I AM EYE, a collective of local independent filmmakers, is sponsoring a screening of Fritz Lang's The Thousand Eyes of Dr. Mabuse Monday at 8:30 at D.C. Space, 443 Seventh Street NW. Admission is either $2 or a film of your own making, which I Am Eye promises to show both that evening and at special screenings later on. For further information, call 393-0255.

For the first quarter of 1985, the Mary Pickford Theater at the Library of Congress will be presenting a series called "The Realm of Folly: Satire and Caricature in the British Postwar Film." The 26 shorts and features in the program cover the period from 1947 (Alberto Cavalcanti's version of Nicholas Nickleby, featuring Cedric Hardwicke's vivid portrayal of Uncle Ralph) to 1975 (Stanley Kubrick's sweeping Barry Lyndon). Along the way, there are some highlights and rarities, including a number of vintage Alec Guinness comedies, Alexander Mackendrick's charming Whisky Galore (aka Tight Little Island), and the uncut version of Lindsay Anderson's masterpiece, O Lucky Man!

Presented in conjunction with a current Library of Congress exhibition called "The Realm of Folly: English Caricature, 1620 to the Present," the series opens with an early Peter Sellers vehicle, Only Two Can Play, which screens Wednesday at 7:30. All the films are free, but since seating is limited to 64, you need to make reservations by calling 287-5677 from 9 to 4:30 during the week. Reservations are held until 10 minutes before showtime; standbys are admitted at that time. That phone number will also get you a copy of the complete schedule, which runs through March 29. (The caricature exhibit closes February 17.) The Pickford Theater and the exhibit are in the James Madison Building, 101 Independence Avenue SE.

The American Film Institute Theater is presenting the Washington premiere of The Night The Prowler Thursday at 6:30 and Sunday, January 13, at 8:30. The film -- made in Australia in 1978 by Jim Sharman (whose 1975 cult classic The Rocky Horror Picture Show is in its seventh year of weekend midnight screenings at Georgetown's Key Theater) -- is an offbeat tale of a supposed rape and its after-effects on a young woman from an upper- crust family. For further information, call the AFI box office at 785-4601 from noon to 9 every day.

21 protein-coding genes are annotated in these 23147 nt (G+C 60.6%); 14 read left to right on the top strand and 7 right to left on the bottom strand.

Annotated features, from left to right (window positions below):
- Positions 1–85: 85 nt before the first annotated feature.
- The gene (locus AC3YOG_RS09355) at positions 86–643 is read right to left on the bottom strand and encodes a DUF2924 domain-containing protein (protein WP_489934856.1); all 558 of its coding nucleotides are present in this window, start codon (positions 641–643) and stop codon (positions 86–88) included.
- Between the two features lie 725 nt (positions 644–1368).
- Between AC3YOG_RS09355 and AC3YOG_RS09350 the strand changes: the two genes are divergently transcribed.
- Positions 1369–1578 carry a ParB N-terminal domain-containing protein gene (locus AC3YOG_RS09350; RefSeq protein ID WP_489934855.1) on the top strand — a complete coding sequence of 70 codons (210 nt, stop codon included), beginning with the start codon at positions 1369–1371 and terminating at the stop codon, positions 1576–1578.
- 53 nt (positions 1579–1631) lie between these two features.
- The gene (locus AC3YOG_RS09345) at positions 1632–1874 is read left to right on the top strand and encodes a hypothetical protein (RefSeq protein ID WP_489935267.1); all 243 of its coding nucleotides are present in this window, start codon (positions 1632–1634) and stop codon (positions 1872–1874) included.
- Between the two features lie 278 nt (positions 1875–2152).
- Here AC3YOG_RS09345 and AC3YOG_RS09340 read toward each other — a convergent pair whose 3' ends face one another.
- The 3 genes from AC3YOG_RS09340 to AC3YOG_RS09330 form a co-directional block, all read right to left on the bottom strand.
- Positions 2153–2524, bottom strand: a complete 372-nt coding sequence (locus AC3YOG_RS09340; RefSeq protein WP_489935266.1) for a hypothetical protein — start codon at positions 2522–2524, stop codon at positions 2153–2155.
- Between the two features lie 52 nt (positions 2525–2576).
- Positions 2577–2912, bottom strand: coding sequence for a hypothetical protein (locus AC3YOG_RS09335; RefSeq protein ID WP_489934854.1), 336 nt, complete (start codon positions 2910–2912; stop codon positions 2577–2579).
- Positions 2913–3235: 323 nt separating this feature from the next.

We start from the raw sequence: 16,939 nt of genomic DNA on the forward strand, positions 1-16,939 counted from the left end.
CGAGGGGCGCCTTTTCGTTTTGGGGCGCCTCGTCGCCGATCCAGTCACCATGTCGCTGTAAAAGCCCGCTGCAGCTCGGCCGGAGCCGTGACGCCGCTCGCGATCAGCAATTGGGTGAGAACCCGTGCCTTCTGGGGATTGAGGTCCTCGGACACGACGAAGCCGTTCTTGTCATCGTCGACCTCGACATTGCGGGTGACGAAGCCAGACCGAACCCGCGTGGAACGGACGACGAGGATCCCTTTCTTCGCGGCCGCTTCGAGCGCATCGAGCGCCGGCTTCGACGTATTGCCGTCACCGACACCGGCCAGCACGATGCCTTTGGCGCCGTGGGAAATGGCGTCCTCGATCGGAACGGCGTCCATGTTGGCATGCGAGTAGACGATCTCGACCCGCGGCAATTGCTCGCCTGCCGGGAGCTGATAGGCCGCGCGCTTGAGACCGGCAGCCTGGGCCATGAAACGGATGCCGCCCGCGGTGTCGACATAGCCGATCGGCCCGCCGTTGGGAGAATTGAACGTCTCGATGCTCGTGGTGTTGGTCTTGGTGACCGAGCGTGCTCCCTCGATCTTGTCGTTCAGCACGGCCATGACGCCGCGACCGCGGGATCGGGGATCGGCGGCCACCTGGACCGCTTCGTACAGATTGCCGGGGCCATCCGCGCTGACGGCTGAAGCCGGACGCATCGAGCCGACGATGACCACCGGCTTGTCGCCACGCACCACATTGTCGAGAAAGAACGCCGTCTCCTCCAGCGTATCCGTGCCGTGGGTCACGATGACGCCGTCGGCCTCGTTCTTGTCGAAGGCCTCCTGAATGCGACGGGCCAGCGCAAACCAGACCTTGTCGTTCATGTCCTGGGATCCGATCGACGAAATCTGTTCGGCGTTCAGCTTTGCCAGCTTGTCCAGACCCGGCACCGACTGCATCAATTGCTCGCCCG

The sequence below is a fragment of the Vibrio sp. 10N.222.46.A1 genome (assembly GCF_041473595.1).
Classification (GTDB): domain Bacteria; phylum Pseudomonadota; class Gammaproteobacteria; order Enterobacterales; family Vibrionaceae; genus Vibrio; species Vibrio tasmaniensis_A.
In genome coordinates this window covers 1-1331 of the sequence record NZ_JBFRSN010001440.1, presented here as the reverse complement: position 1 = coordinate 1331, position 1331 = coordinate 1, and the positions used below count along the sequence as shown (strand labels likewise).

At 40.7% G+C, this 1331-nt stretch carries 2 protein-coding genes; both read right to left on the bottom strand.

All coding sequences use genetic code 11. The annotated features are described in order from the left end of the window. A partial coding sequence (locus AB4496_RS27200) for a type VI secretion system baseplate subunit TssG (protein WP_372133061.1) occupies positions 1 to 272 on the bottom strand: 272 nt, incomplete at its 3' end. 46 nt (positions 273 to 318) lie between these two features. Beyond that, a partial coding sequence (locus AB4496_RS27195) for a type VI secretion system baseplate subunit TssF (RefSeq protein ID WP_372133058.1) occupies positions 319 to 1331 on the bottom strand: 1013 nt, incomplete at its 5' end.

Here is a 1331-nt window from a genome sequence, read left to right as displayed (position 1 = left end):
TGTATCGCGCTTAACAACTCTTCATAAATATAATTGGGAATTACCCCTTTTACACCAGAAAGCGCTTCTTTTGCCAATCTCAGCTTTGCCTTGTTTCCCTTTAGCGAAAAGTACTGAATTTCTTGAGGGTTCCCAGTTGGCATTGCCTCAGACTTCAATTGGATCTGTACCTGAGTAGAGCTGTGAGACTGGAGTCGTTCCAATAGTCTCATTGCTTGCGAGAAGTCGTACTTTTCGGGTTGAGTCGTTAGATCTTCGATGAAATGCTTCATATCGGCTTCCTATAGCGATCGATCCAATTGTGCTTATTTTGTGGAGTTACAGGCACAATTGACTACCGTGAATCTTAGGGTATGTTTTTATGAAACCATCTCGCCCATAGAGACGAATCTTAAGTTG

According to the lead story in the latest issue of Variety, the average cost of a Hollywood movie will drop in 1985, from about $11 million to $10.6 million. While this drop was expected in these austere times, there are still a number of big-budget films already in production for 1985 release. Of the 28 pictures either in production or planned for 1985 with budgets of $14 million or more, six films are budgeted above $25 million: Enemy Mine (Twentieth Century-Fox, $26 million); Rambo: First Blood II (Carolco/Tri-Star, $28 million); Pirates (Carthago/De Laurentiis/MGM/UA, $29 million); A View to a Kill (MGM/UA, $30 million); Legend (Milchan/Universal/Twentieth Century-Fox, $30 million); and far and away the most expensive movie of 1985, Santa Claus: The Movie (Salkinds/Tri-Star, $50 million).

The new frugality is based on a concentrated effort by the major studios to hold down risks in feature-film production, the wisdom being that it is safer to release five films at $10 million each than one film at $50 million.

THE PAGES OF FILM HISTORY: Birthday greetings on this day to Sterling Holloway, Jane Wyman, Sorrell Booke (Boss Hogg on "The Dukes of Hazzard"), Don Shula and Samille Diane Friesen, otherwise known as Dyan Cannon. And it was 14 years ago this date that Performance, the directorial debut of Donald Cammell (The Demon Seed) and Nicolas Roeg (The Man Who Fell to Earth) was finally released by Warner Bros. -- two years after it was made; it was technically the film debut of Mick Jagger, but Tony Richardson's Ned Kelly had been released in the interim). Saturday's birthdays include those of French actor Jean- Pierre Aumont, Walter Mondale, Chuck Noll, Robert Duvall, Diane Keaton and Pamela Sue Martin. Not only is Sunday the 95th anniversary of Tom Mix's birth, but it also marks the birthdays of Sherlock Holmes, Vic Tayback, E.L. Doctorow, Bonnie Franklin, Loretta Young and Amos Joseph Alphonsus Jacobs, better known as Danny Thomas.